The SD 4.0 specification will be released to manufacturers this quarter, a spokeswoman for the trade association said on Wednesday. The new specification establishes the storage capacity and bus transfer speeds for Secure Digital media, which can be slotted into devices to store images, video or other data.
[ Also on InfoWorld: Has HP given up on smartphones and tablets? | Are your storage requirements out of control? Then start by eliminating data redundancy. InfoWorld contributor Keith Schultz lays it all out in our Deep Dive Report on Data Deduplication. ]
SD cards are commonly used as external storage in smartphones, tablets, digital cameras, camcorders, navigation systems, gaming consoles, and laptops. Historically, it takes 12 to 18 months before new products become available to consumers once the specification is released to manufacturers, the spokeswoman said.
"It's up to the member to decide when they create products using it," the spokeswoman said in an e-mail.
The SD 4.0 specification will move data faster between the card and the device at 312MB per second, which is three times faster than the previous generation. The SD Association is currently pushing SDXC, which can transfer data at a theoretical maximum speed of 104MB per second.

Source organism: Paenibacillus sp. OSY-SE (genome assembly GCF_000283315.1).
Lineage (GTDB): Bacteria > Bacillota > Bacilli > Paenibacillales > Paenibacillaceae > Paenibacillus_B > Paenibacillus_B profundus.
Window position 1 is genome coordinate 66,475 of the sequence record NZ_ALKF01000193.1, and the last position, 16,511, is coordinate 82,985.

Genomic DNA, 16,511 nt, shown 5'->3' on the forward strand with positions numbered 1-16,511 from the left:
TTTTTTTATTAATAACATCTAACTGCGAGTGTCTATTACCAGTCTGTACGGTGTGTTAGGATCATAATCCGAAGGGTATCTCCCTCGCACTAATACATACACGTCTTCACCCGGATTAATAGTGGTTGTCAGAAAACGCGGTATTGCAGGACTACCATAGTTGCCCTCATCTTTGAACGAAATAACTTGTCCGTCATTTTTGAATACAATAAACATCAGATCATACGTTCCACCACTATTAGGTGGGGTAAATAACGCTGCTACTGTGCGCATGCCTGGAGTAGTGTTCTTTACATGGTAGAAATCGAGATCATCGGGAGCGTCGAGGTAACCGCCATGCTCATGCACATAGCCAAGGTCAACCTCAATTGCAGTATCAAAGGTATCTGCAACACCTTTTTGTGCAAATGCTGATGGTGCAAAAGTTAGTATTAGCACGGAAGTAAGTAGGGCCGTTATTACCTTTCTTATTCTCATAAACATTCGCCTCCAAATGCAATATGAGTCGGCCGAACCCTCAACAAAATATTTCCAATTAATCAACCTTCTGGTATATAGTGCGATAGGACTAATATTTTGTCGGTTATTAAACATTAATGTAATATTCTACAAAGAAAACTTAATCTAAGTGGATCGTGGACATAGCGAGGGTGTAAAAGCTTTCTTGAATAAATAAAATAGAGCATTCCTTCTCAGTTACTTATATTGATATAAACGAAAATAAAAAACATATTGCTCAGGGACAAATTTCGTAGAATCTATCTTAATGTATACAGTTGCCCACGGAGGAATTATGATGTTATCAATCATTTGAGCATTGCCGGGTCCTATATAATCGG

However SDXC media is expensive, and most consumers devices -- including the latest tablets -- come with slots based on the earlier SDHC specification.
The SD 4.0 cards, when released, will be available in capacities ranging from 32GB to 2TB, which will remain unchanged from the SDXC specification. The highest capacity SDXC card offered is 128GB media from Lexar, which transfers data at 20MB per second.
Though SDXC has not yet reached its full data transfer capacity, the SD Association is already looking to double the transfer speeds in the SD 4.00 specification in the future, said Norm Frentz, chairman of the SD Association, in a statement.
The new memory card standard could bring features such as high-definition video to mobile devices. High-definition video typically requires high storage capacity and large bandwidth for devices to play back content.
Users will also be able to shoot high-definition video and write it to SD 4.0 media in real time, the association said.
The SD Association also announced an e-book application specification to store e-books on SD media to share across multiple mobile devices. The association hopes that SD cards will be one way to share or move e-books. However, efforts to use SD for media distribution in the past have failed. Two years ago Toshiba enlisted SD cards as a way to distribute movies through self-service kiosks in stores, but the effort never took off.
The SD Association offerings typically compete with offerings based on CompactFlash specifications. The CompactFlash Association recently introduced a specification, CF 6.0, that is expected to transfer data at speeds of up to 120MB per second.
The SD Association has about 1,000 members, including Sony, Samsung and Toshiba.